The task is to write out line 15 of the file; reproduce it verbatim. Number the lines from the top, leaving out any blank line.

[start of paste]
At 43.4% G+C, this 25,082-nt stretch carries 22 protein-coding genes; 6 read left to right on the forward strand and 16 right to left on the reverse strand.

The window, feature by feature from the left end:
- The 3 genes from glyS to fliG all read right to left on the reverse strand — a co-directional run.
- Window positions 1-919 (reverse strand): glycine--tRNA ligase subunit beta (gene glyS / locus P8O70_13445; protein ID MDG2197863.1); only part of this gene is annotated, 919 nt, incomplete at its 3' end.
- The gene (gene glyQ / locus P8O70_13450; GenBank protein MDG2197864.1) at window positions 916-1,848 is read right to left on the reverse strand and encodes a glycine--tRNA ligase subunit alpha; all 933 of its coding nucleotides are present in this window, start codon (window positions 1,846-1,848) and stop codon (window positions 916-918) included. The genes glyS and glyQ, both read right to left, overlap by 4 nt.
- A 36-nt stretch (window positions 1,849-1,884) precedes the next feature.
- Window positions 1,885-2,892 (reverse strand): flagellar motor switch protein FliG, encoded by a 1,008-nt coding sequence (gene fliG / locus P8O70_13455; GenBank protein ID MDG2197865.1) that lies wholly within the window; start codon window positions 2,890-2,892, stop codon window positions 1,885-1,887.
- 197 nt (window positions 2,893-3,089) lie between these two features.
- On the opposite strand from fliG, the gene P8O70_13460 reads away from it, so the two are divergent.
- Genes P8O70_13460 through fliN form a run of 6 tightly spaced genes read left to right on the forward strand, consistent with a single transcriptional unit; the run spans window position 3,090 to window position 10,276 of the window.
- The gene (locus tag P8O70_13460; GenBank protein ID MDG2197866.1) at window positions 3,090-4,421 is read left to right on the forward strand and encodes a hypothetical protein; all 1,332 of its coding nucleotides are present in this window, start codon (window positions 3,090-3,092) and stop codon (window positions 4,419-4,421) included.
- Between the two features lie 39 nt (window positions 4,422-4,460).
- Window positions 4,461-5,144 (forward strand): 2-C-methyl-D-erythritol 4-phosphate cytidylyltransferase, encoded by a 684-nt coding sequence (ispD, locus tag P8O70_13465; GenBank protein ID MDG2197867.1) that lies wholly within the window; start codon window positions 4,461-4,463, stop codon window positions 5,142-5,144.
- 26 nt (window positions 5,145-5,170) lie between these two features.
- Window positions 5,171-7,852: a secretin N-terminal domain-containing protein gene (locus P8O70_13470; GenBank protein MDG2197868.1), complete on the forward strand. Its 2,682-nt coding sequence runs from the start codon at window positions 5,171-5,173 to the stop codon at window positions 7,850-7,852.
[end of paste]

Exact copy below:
- Window positions 5,171-7,852: a secretin N-terminal domain-containing protein gene (locus P8O70_13470; GenBank protein MDG2197868.1), complete on the forward strand. Its 2,682-nt coding sequence runs from the start codon at window positions 5,171-5,173 to the stop codon at window positions 7,850-7,852.